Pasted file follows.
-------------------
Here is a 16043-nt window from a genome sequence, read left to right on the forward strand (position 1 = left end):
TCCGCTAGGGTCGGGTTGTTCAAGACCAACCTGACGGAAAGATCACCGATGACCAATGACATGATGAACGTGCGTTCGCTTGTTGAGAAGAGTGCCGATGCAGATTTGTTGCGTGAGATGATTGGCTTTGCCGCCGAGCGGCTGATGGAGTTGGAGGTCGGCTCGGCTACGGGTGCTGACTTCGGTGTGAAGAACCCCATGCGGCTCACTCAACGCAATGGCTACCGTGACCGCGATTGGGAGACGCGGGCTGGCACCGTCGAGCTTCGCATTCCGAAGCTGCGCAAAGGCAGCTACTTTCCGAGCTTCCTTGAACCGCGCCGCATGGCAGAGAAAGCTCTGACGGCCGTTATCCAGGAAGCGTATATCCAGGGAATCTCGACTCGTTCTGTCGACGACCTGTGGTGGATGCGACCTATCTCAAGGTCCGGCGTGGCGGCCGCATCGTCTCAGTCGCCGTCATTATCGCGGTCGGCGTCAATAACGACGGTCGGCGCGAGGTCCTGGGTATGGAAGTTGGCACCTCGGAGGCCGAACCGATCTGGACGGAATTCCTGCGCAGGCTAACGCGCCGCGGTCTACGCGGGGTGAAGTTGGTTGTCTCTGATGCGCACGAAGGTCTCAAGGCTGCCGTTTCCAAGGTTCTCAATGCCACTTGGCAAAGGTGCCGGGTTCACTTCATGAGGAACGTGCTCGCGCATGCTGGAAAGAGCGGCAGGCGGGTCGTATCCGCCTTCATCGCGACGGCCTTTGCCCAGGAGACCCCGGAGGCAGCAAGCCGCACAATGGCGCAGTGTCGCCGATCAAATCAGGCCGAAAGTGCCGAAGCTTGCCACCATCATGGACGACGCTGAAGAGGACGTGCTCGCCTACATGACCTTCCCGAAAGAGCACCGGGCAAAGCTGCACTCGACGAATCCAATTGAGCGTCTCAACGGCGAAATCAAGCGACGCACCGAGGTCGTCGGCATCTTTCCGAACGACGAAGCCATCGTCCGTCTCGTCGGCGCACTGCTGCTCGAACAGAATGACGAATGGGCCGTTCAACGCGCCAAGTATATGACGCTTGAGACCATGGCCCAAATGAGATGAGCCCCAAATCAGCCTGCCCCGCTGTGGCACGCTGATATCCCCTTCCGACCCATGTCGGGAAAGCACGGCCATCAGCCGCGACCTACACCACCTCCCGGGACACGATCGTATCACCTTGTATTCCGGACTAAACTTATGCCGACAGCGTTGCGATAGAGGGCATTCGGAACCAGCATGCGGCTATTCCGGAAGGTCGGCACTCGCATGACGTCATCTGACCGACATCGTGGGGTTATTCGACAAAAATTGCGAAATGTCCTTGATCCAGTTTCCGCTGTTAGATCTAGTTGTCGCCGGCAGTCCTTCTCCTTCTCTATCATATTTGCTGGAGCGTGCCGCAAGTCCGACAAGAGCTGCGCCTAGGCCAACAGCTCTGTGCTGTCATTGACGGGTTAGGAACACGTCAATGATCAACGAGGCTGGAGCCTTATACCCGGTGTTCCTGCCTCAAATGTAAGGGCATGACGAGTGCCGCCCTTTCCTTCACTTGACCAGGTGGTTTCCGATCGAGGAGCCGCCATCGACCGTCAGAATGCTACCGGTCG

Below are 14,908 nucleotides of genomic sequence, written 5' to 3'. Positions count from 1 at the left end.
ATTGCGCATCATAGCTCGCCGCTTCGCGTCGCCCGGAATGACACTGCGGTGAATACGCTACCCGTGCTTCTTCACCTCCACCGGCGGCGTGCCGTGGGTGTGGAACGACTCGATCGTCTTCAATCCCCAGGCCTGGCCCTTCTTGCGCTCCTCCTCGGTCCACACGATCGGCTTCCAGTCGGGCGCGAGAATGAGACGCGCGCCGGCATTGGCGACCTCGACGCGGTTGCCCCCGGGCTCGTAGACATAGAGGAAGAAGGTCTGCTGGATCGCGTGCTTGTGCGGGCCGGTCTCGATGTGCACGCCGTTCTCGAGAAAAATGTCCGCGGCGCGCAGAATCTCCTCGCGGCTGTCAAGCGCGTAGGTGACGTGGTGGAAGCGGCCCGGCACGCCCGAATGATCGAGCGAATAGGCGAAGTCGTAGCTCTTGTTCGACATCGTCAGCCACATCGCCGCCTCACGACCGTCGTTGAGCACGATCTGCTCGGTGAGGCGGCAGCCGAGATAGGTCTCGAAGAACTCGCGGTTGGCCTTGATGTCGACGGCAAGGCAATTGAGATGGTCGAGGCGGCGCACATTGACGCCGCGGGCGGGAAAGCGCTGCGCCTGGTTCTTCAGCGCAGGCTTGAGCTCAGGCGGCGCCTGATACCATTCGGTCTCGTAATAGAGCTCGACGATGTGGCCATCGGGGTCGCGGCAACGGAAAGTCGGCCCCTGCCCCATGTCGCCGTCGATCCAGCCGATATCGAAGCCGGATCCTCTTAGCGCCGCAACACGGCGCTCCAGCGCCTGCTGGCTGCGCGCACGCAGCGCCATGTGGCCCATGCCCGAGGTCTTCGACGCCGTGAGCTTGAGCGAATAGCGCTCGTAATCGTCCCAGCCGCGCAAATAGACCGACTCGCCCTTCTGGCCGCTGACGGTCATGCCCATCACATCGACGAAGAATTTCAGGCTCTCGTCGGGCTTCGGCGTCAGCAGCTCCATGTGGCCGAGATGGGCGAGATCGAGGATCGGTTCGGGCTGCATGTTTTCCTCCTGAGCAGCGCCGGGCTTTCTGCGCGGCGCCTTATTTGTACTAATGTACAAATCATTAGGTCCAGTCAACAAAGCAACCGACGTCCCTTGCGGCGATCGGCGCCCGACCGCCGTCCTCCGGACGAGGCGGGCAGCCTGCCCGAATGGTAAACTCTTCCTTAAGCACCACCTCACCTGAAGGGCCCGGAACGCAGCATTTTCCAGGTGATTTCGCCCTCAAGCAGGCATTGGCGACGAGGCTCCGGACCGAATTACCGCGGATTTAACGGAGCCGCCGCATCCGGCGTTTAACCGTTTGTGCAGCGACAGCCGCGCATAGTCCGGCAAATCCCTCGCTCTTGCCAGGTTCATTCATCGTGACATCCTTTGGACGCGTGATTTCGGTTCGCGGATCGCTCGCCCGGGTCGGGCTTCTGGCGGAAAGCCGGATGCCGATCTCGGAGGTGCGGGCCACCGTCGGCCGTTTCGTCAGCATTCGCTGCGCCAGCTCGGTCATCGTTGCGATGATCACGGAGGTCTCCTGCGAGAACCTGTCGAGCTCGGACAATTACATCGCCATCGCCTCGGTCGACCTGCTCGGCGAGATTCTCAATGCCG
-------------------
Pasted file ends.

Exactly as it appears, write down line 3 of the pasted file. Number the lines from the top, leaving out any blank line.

Below are 14,908 nucleotides of genomic sequence, written 5' to 3'. Positions count from 1 at the left end.